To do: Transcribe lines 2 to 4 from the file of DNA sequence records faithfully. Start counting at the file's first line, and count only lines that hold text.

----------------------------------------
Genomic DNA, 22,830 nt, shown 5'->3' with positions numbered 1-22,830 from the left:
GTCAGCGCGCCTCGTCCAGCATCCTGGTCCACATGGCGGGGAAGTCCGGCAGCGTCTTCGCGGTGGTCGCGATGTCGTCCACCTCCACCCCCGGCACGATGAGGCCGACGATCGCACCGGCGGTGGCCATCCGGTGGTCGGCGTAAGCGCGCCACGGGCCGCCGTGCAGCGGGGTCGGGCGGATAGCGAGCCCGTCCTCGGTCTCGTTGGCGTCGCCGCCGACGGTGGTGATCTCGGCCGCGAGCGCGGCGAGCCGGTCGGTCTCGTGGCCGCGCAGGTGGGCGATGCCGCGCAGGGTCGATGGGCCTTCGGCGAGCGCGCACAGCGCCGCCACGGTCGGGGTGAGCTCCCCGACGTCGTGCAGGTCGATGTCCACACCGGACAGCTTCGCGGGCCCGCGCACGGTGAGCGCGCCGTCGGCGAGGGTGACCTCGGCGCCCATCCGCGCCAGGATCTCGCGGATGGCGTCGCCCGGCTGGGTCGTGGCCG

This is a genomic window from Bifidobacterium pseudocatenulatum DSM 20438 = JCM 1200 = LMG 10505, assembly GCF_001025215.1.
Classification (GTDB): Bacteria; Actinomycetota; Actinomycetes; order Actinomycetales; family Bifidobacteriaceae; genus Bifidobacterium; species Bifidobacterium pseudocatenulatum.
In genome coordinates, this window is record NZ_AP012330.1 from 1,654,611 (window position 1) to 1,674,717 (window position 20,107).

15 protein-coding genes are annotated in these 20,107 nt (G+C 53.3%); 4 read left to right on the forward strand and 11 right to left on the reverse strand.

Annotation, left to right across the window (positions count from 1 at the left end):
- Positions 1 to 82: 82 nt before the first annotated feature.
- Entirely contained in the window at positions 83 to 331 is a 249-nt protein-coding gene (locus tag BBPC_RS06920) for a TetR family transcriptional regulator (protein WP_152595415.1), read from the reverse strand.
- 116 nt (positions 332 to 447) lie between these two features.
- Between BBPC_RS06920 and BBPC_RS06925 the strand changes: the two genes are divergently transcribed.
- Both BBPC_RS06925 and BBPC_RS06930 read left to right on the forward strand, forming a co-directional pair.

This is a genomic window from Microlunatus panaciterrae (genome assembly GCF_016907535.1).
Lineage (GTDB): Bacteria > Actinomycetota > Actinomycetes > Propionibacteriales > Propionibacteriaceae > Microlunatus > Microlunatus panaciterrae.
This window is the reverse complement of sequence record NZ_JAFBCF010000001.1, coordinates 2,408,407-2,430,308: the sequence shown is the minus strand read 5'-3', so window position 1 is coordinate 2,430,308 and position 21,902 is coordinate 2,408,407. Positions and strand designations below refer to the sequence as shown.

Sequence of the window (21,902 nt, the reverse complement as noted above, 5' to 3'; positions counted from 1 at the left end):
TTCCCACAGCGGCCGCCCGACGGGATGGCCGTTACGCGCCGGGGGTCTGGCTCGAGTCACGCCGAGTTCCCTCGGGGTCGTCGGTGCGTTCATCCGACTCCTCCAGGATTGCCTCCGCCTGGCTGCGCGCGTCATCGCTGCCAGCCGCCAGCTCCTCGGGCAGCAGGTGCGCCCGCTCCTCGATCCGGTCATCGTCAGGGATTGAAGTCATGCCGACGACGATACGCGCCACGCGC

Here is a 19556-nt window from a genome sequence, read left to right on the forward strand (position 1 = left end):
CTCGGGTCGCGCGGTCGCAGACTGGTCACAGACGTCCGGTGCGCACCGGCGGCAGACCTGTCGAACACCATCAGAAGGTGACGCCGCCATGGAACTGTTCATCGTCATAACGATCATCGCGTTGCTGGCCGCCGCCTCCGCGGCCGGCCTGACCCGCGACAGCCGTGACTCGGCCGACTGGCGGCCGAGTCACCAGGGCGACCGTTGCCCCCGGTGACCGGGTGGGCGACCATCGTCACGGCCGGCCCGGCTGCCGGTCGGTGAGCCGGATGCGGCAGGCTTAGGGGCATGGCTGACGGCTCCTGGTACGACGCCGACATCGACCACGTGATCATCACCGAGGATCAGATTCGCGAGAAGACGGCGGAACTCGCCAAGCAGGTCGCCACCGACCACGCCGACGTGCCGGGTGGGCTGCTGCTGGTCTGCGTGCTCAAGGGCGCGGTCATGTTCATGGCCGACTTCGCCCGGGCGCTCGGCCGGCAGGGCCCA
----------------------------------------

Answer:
GTCAGCGCGCCTCGTCCAGCATCCTGGTCCACATGGCGGGGAAGTCCGGCAGCGTCTTCGCGGTGGTCGCGATGTCGTCCACCTCCACCCCCGGCACGATGAGGCCGACGATCGCACCGGCGGTGGCCATCCGGTGGTCGGCGTAAGCGCGCCACGGGCCGCCGTGCAGCGGGGTCGGGCGGATAGCGAGCCCGTCCTCGGTCTCGTTGGCGTCGCCGCCGACGGTGGTGATCTCGGCCGCGAGCGCGGCGAGCCGGTCGGTCTCGTGGCCGCGCAGGTGGGCGATGCCGCGCAGGGTCGATGGGCCTTCGGCGAGCGCGCACAGCGCCGCCACGGTCGGGGTGAGCTCCCCGACGTCGTGCAGGTCGATGTCCACACCGGACAGCTTCGCGGGCCCGCGCACGGTGAGCGCGCCGTCGGCGAGGGTGACCTCGGCGCCCATCCGCGCCAGGATCTCGCGGATGGCGTCGCCCGGCTGGGTCGTGGCCG

This is a genomic window from Bifidobacterium pseudocatenulatum DSM 20438 = JCM 1200 = LMG 10505, assembly GCF_001025215.1.
Classification (GTDB): Bacteria; Actinomycetota; Actinomycetes; order Actinomycetales; family Bifidobacteriaceae; genus Bifidobacterium; species Bifidobacterium pseudocatenulatum.